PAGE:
Is it a relative, employer, friend, etc.? We may have to put up with some stuff if the person is an authority figure (as long as we aren’t being abused, that is). With people that are close to us, the decision to act or ignore isn’t so simple. One has to develop a sense for when choosing a battle with that person is healthy versus harmful and a sense for when ignoring it is acceptable versus enabling negative behavior. Unfortunately developing both senses takes trial and error since only experience can teach each one of us how to get along in our respective worlds.
When you think about your approach and consider the other party, you’ll have a much easier time deciding whether to fight or whether to just let something go.
You shouldn’t fight any battle if you can’t do so constructively. If your goal is to hurt or just express your anger, you’re fighting for the wrong reasons. Every single argument you have ought to aim to improve an undesirable situation. Roger explains how to do this:
Another thing I tell my clients when helping them learn how to choose their battles is to remain “solution-focused”. In other words, “don’t pick a battle or ignore a situation until you know what outcome you’d like.” Keeping your eyes on the solution can help you avoid becoming embroiled in an emotional conflict and it can help avoidant people push toward change instead of listening to their fears. When focusing on solutions, a person should consider whether or not their desired solution is fair to all parties involved and the points where they are willing to make concessions.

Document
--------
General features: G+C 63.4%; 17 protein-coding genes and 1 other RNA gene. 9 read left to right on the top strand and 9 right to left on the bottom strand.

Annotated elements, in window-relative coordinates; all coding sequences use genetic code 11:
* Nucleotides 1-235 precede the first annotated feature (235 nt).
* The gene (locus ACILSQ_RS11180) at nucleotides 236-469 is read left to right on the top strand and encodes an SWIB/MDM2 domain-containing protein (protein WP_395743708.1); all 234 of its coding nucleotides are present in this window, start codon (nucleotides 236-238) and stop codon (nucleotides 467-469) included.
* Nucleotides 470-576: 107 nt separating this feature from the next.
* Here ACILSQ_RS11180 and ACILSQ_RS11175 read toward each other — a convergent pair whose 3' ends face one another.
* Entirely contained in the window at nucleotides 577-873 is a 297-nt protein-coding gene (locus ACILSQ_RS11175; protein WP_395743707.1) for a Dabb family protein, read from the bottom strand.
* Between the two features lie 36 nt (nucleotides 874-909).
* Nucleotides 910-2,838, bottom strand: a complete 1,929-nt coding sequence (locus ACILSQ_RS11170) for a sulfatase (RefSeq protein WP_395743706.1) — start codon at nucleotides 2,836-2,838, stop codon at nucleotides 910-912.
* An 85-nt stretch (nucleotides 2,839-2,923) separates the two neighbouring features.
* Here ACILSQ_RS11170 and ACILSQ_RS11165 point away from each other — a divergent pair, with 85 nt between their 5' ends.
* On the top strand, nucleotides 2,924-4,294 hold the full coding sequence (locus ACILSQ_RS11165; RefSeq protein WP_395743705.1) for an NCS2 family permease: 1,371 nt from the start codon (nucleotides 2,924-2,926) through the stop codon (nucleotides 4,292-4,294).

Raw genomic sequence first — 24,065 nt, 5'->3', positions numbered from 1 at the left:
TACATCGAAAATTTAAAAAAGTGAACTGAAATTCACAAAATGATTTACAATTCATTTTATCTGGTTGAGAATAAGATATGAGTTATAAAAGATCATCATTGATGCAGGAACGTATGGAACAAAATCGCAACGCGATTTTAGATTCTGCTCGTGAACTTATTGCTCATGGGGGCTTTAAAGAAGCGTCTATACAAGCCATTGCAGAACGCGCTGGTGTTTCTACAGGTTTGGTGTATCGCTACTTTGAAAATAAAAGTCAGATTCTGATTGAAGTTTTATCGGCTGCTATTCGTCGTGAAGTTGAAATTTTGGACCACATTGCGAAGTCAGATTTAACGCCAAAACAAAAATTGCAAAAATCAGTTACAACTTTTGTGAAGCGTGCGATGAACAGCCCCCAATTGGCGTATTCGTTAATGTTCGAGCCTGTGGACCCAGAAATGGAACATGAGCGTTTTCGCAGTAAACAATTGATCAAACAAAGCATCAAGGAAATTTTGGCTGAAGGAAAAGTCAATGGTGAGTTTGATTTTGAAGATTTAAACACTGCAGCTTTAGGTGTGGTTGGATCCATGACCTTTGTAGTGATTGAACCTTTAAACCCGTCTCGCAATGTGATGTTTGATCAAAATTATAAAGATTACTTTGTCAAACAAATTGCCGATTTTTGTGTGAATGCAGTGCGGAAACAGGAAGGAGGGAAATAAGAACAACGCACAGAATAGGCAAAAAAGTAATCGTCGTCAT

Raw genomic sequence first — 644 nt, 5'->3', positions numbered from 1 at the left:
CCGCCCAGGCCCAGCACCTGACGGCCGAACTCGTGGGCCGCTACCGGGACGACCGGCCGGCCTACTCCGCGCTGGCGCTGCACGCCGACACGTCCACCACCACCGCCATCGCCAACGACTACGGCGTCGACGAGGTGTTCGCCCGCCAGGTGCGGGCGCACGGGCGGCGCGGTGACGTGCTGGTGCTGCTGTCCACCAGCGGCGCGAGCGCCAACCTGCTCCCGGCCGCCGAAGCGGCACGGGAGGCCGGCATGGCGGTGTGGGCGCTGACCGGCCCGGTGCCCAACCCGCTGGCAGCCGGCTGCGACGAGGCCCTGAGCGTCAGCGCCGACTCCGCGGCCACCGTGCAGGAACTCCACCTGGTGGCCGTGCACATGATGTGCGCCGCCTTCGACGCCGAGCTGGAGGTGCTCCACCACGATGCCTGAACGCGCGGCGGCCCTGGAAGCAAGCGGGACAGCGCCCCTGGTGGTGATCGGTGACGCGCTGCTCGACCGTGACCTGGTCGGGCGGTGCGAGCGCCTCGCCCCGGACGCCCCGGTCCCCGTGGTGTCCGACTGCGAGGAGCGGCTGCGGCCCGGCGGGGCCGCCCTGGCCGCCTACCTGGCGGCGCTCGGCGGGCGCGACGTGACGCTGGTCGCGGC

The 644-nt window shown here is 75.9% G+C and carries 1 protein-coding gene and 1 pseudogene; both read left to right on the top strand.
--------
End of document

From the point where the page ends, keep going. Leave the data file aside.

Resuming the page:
Focusing on an ideal outcome for all parties turns a battle into more of a productive debate, and that’s exactly the goal you ought to have for each and every argument.
Practice Makes Perfect
Most skills require practice before you’re any good. The importance of practice in choosing your battles cannot be understated: it is exceptionally important. While we can offer up tips and suggestions, changing your behavior and understanding the behavior of others requires effort. You’ll need to try and fail a lot, then learn from your experiences. You can’t walk away after reading this post and expect your conflict aptitude to rise to genius levels. That said, these tips should give you a starting point to choosing your battles better. Use them as a starting point, track your behavior, and practice. When things start getting better and you feel less stress, you’ll know you’re on the right path.
Most of the pixel art by Sean Warton.